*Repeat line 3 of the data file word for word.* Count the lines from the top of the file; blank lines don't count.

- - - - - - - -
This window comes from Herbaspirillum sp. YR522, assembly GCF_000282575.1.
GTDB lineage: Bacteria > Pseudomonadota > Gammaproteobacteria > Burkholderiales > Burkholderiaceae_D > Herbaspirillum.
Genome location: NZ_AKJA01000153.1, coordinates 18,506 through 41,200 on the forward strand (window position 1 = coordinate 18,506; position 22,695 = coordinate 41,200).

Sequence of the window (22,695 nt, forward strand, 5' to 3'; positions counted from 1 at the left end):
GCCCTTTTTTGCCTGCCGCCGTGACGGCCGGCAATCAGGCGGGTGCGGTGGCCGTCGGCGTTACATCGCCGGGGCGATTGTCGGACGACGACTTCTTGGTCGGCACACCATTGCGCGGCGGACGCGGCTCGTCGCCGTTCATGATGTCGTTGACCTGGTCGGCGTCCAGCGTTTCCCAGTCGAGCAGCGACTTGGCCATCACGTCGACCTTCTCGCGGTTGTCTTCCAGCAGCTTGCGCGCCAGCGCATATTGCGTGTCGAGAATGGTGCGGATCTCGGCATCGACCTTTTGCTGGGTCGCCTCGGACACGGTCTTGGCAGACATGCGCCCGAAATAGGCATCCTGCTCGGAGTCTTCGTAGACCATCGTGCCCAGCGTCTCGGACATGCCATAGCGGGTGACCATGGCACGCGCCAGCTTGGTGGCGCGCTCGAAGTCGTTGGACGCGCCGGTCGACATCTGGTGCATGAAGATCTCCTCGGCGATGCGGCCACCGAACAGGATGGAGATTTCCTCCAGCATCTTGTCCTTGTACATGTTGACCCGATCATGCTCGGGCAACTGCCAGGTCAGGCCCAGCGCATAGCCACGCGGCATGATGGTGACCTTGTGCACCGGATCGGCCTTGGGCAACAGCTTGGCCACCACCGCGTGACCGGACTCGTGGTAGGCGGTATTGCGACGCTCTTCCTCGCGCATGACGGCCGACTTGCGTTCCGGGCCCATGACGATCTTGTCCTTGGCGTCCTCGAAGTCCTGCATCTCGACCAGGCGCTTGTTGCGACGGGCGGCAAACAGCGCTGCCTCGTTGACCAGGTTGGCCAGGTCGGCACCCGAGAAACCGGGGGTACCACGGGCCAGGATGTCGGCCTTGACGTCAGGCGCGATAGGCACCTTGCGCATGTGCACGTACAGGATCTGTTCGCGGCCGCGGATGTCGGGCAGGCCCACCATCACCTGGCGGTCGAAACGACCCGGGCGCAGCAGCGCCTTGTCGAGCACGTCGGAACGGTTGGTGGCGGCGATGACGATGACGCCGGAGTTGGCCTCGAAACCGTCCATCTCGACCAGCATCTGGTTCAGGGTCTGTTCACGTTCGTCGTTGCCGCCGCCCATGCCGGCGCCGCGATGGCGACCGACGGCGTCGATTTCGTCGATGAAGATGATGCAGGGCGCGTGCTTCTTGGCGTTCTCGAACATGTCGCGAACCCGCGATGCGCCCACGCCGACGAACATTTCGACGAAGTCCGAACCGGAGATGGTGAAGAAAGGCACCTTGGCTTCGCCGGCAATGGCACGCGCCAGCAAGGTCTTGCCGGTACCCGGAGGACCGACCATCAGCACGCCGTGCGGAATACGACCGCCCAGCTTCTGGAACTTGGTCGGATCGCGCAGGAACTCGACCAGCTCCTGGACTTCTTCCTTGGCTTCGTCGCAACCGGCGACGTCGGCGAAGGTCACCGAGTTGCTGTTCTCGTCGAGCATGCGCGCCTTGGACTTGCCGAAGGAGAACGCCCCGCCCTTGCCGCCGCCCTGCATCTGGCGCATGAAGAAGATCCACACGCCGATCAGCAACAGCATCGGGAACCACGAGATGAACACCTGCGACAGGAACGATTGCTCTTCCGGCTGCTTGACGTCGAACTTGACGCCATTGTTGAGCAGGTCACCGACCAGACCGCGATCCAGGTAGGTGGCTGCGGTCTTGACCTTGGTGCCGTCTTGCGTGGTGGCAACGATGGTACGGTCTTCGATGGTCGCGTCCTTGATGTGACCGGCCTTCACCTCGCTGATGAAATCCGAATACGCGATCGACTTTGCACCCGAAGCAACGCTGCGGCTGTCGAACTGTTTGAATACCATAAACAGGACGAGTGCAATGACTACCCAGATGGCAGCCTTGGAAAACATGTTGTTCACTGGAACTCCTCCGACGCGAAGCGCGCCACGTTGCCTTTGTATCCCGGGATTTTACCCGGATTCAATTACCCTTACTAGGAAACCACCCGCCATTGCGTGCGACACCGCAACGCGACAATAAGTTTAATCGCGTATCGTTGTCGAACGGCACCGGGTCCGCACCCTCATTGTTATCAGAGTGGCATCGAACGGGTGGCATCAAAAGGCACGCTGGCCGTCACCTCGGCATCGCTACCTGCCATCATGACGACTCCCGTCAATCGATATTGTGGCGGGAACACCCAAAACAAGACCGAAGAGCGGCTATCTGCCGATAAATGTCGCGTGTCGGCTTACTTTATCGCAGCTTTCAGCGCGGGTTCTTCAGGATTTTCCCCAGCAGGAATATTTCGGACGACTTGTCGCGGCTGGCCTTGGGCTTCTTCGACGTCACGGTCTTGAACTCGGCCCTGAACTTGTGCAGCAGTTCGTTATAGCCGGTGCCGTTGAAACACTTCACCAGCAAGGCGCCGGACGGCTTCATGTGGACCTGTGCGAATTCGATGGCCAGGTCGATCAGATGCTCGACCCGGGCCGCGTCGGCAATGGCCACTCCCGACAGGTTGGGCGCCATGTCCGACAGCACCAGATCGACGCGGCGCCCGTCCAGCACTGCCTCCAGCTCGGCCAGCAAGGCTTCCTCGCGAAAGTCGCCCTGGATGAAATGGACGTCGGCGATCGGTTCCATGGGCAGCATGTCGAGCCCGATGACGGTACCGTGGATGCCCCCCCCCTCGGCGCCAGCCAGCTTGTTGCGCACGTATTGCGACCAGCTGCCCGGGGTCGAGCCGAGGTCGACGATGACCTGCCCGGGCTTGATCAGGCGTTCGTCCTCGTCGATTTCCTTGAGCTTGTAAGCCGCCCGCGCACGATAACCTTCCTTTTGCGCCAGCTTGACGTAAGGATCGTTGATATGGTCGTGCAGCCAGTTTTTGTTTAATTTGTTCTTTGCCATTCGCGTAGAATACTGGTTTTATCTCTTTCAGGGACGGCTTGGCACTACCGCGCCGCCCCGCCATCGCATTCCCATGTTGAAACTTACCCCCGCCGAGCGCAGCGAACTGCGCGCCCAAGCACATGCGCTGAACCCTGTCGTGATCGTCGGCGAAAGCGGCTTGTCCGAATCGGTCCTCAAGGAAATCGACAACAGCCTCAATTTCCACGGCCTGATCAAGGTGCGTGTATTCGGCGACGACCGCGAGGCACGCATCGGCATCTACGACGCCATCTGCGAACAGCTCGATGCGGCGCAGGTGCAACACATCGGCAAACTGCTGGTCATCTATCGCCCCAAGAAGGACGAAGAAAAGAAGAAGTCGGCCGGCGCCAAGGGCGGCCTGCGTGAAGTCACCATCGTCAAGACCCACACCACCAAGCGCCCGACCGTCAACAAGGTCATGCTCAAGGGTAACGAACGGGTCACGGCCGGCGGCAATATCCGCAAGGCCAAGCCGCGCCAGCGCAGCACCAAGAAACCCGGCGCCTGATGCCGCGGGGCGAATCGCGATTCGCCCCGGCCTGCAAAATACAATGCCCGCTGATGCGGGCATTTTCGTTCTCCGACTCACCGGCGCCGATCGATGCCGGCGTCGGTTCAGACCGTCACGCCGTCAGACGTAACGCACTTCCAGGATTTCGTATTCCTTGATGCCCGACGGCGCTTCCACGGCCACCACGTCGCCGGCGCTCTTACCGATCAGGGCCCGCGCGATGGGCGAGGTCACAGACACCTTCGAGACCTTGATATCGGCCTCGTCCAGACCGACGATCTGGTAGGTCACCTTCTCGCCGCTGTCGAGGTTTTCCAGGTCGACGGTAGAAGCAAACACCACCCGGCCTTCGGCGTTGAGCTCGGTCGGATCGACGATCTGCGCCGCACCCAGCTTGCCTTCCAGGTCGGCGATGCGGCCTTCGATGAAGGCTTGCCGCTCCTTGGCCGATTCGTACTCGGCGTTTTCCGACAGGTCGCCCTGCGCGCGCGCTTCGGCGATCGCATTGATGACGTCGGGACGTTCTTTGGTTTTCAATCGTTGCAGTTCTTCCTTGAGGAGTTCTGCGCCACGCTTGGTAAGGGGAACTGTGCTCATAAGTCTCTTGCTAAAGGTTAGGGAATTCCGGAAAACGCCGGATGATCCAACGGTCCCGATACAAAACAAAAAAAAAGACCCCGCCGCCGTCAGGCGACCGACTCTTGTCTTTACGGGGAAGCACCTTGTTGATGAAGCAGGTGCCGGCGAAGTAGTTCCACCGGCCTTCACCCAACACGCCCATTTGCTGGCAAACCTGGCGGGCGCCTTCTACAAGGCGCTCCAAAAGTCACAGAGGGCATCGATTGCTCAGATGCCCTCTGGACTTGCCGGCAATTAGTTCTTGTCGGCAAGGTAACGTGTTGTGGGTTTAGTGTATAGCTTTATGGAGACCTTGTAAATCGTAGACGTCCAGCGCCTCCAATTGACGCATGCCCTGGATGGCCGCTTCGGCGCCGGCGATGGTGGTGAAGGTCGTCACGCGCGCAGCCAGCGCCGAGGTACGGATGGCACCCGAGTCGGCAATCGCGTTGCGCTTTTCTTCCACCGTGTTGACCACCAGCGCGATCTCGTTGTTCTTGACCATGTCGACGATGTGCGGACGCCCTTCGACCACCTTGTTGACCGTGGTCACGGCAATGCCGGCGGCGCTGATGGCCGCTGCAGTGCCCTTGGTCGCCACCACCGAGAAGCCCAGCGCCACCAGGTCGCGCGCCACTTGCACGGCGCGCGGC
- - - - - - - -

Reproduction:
Genome location: NZ_AKJA01000153.1, coordinates 18,506 through 41,200 on the forward strand (window position 1 = coordinate 18,506; position 22,695 = coordinate 41,200).